Despite decades of campaigning to prevent people taking the wheel after drinking too much alcohol, each year more than 70,000 people are caught drink driving in the UK.
The latest government figures show around 230 people died in drink-drive accidents on UK roads in 2016, up from 200 the previous year. This represents about one in eight (13%) of all deaths in reported road accidents in 2016.
Legally there are clearly defined alcohol limits, but these vary even within the UK. In Scotland the limit is 50mg of alcohol per 100ml blood. At 80mg/100ml of blood, the limit in England, Wales and Northern Ireland is higher than in Scotland and most of Europe. There are plans to lower the limit in Northern Ireland, but not in England or Wales.
The limits do not translate into a number of drinks. Alcohol affects people differently. Even small quantities may slow your reactions and impair your judgment. Drivers may feel a false sense of confidence and take inappropriate risks.
Should the limit in England and Wales be reduced?
There has been strong support among road safety campaign groups for the drink driving limit to be cut.
They argue that even if you drink below the legal limits you may still be putting yourself and others at risk. As Nick Lloyd, road safety manager at safety charity RoSPA, explains, “drivers with a blood alcohol level of between 50mg and 80 mg are 2 – 2.5 times more likely to be involved in an accident than drivers with no alcohol, and up to six times more likely to be involved in a fatal crash”.
Prof Richard Allsop, a long-standing adviser to Parliamentary Advisory Council for Transport Safety (PACTS), told the BBC in September: “There are quite a lot of collisions happening where no-one has been driving over the limit but, nevertheless, they are having collisions that they would not have had if they not been drinking - and the best estimate that we can make of the hidden drink drive deaths is about another 60.”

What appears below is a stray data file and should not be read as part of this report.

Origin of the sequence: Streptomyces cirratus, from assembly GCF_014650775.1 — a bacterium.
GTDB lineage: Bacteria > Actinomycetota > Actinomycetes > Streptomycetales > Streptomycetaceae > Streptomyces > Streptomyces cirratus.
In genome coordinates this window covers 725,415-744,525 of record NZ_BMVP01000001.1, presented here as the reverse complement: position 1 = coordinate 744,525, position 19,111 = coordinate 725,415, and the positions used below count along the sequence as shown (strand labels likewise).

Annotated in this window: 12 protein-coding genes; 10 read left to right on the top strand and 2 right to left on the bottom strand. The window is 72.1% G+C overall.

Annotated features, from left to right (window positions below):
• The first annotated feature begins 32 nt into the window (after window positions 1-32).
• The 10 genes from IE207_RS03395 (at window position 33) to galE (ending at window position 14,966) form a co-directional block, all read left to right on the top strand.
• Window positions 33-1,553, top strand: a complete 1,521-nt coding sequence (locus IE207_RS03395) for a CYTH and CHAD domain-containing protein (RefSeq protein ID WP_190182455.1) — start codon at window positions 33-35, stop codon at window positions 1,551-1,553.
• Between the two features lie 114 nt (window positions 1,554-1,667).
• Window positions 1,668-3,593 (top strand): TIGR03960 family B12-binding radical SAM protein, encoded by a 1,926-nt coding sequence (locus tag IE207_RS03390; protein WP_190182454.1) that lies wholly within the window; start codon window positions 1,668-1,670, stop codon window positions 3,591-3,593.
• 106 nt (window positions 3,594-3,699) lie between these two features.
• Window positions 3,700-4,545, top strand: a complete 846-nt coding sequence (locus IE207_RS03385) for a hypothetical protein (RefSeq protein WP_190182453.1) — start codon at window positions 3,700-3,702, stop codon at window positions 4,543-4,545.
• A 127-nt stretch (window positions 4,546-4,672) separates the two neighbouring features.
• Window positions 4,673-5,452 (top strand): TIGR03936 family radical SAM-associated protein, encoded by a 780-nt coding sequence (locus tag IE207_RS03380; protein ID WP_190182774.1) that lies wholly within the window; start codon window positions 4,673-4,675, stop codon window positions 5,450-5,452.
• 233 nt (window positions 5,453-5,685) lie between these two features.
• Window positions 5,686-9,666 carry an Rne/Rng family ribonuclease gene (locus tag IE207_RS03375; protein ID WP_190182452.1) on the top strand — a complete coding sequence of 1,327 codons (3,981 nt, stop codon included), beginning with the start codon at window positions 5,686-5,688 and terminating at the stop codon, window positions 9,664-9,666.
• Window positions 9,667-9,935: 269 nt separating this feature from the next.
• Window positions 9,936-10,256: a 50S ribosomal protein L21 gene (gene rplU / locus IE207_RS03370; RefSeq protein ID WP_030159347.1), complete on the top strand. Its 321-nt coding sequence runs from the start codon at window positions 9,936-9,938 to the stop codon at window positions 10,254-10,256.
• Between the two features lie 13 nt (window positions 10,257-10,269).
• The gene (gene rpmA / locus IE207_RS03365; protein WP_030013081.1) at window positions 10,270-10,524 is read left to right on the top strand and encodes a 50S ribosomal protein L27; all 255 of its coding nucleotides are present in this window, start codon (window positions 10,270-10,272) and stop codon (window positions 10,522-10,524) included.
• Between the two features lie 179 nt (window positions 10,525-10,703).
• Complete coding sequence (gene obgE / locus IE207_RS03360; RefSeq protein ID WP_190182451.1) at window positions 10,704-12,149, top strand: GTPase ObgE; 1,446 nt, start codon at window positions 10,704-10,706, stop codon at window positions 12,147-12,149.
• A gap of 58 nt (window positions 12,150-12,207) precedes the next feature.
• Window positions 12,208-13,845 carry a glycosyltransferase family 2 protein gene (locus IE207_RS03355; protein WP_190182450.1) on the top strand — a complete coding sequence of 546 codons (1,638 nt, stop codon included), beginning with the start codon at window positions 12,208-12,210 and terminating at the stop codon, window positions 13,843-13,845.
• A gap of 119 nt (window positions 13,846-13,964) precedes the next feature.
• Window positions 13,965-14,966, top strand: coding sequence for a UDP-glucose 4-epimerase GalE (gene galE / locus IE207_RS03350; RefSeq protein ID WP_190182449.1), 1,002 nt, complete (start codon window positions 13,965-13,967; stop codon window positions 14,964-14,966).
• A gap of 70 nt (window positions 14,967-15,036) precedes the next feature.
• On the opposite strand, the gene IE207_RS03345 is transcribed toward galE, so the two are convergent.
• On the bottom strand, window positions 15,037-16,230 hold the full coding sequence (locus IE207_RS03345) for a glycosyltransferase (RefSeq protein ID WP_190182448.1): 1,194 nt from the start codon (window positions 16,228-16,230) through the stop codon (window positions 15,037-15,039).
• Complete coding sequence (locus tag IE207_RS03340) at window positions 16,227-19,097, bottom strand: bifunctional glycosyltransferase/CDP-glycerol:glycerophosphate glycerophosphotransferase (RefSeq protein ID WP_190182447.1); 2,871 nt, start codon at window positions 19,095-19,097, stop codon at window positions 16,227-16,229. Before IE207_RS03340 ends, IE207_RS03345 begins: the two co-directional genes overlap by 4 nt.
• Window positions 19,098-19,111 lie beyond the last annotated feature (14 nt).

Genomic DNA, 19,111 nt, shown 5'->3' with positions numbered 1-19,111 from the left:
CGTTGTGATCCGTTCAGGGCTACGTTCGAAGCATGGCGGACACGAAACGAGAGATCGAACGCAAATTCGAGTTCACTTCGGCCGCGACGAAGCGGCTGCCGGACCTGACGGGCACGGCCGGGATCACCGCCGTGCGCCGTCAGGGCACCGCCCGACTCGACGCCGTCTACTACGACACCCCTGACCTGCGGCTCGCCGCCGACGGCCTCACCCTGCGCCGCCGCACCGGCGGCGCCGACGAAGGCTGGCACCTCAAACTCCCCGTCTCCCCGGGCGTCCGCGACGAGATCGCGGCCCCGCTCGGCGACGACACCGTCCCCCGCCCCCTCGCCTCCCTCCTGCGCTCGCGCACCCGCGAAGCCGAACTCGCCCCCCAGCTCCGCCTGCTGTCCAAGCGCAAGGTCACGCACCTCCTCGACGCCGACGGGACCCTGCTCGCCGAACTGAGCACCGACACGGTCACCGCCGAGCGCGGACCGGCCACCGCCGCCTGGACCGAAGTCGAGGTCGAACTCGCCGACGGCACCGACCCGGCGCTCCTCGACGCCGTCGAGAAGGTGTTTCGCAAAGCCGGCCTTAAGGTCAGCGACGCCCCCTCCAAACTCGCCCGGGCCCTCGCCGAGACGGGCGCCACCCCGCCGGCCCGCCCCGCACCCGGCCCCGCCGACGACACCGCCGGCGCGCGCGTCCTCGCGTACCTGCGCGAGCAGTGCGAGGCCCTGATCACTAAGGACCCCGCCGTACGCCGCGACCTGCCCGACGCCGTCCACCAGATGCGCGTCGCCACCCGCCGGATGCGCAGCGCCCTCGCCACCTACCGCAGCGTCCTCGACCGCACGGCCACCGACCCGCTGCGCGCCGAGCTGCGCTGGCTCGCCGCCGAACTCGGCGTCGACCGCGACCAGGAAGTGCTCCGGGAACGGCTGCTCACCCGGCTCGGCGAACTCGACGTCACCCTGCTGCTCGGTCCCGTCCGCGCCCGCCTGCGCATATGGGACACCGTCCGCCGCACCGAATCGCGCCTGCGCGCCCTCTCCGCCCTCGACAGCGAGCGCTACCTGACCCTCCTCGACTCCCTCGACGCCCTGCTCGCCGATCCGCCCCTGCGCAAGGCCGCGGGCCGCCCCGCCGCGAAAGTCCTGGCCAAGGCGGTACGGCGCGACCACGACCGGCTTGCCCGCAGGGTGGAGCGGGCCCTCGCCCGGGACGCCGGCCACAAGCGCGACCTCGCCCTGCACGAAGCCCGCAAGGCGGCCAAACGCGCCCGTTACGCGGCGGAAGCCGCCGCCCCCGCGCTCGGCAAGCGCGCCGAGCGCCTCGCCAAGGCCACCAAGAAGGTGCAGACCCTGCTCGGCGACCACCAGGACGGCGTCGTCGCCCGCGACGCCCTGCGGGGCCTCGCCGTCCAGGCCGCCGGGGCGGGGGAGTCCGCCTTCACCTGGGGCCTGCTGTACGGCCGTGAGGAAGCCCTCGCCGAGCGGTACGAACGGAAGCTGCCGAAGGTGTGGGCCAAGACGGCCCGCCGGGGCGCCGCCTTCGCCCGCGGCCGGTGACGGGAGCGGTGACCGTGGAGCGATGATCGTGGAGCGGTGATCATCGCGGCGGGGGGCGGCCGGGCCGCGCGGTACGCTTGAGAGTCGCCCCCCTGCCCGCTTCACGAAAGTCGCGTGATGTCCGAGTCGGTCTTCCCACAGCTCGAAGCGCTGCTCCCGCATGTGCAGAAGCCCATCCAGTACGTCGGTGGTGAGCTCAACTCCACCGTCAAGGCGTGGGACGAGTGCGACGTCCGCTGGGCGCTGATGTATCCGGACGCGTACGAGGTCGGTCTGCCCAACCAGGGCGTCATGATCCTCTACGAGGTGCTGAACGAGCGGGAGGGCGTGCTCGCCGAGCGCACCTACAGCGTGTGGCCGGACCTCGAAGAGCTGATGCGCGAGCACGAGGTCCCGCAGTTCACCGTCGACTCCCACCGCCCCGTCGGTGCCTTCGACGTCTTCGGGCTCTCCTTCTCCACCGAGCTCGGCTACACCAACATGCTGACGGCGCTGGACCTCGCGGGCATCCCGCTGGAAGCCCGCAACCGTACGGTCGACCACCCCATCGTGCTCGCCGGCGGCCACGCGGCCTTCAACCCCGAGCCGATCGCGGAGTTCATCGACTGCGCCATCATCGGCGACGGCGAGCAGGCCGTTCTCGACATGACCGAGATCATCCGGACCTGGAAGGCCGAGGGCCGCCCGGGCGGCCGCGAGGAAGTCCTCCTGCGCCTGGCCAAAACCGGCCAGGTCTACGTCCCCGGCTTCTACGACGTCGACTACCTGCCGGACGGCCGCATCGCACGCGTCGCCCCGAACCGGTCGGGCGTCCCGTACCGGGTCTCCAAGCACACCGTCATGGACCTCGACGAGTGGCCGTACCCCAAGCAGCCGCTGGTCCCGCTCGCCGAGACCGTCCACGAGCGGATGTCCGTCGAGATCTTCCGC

Another, the Institute of Alcohol Studies, suggests lowering the limit would be a cost-effective way of relieving pressure on overstretched police budgets.
What’s more, there appears to be broad public support for reducing the limit. A survey published by Public Health England in 2016 found that over three quarters of people (77%) are in favour of drink driving laws being changed to reduce the allowed alcohol limit.
PACTS believes it’s important to track the percentage of UK drivers who are fully sober. It has proposed this measure would be among key indicators used to improve road safety in the UK, as part of a road safety system to focus on prevention of death and serious injury rather than preventing all crashes.
Or should the limit remain where it is?
England and Wales’ current limit was set in 1967 and has never been amended.
In 2011 the government decided not to lower the limit as it concluded that improving enforcement would likely have more impact on the most dangerous drink-drivers, rather than lowering the drink drive limit, which it did not believe would be cost-effective.
The pressure continues on the government. Nick from RoSPA says: “Any amount of alcohol adversely affects a driver’s reactions, and ability to recognise and react to hazards.
“Therefore, RoSPA advice is don’t drink and drive whatever the legal limit.”